IT SEEMS LIKE EVERY TIME I READ SOMEONE'S BIO for whatever reason they are working on a novel. Everyone and their brother, mother, ex-boyfriend, homeopath, babysitter, work crush, realtor, and massage therapist are writers. It's enough to make you give up and go to law school.
We all like to think we have original ideas that will catch an agent's or editor's attention, but do we really? (And how much originality is a good thing? Too much and you're not marketable. Not enough and your ms ends up in the trash. Perhaps that's a subject for another post . . . )
My own recent foray into the contemporary women's fiction section of my local library yielded the following discovery: A lot of REALLY BORING BOOK FLAPS.
To find out where you fit in, I encourage you to take a field trip to your local bookstore or library and check out the offerings in your genre. This is also a good exercise for those of you out there working on pitches for agents and editors for an upcoming conference (or to use in your query letters). Make sure you bring change for the copier (if you go to the library). You're going to copy some book flaps. If you're an emotional person, you might want to make plans to drink first or after to get you through the experience.
My own recent foray into the contemporary women's fiction section of my local library yielded the following discovery: A lot of REALLY BORING BOOK FLAPS. Really. I kept checking the publisher's name to see who would publish such drivel—yes, the big houses! Shocking, I know. There are a lot of books by women about:
1) women whose husband has died/cheated and they find out their marriage/life has been a lie
2) women whose husband has left them and they embark on a journey to find themselves
3) women contacted by children they gave up for adoption and then embark on journey to find themselves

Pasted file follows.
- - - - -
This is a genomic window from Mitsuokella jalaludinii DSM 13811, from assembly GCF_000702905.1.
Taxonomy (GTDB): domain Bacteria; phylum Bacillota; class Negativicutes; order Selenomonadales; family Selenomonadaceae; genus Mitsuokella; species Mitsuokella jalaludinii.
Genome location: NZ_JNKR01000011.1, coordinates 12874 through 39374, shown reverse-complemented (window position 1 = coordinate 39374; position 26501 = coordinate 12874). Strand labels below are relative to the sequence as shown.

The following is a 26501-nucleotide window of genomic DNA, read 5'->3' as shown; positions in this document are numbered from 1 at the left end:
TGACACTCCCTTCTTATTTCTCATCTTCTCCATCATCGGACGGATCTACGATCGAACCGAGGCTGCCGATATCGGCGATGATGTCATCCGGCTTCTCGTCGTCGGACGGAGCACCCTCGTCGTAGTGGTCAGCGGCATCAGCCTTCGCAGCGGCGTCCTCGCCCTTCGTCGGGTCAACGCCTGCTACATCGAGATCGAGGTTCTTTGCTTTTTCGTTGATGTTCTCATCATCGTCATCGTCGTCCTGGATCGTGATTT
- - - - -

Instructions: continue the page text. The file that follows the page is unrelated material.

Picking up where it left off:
4) women giving up children for adoption, then later finding that child and embarking on a journey . . .
5) women embarking on a journey to find themselves and finding a man and getting married (clearly end of journey!)
6) women leaving husbands to embark on a journey . . .
7) women leaving good jobs and husbands/boyfriends to follow their dream
I think originality boils down to voice more than anything else, but your story shouldn't be a yawner either. Take the copies of book flaps and tape them to the walls near your desk as a reminder of what not to do.
Are you still awake? If any of these women were my friends I would have dumped them a long time ago. Women must have something better to do than this journey business. All books are going to have some element of this, but it shouldn't dominate. I mean, surely someone must have arrived at their destination by now and can report back so we can move on.
Or at least someone can throw in a twist—a transgender man or woman finding another transgender man or woman (just think—there are at least four people in that equation!), or a lesbian? How about this: a woman who's partner dies leaving her to embark on a journey to find the sperm donor for the child they had together (and herself, of course).
Try this exercise (and don't forget to meet some writer friends at a nearby bar afterwards). You need this wake up call. We all do. I think originality boils down to voice more than anything else, but your story shouldn't be a yawner either. Take the copies of book flaps and tape them to the walls near your desk as a reminder of what not to do. And dig deep!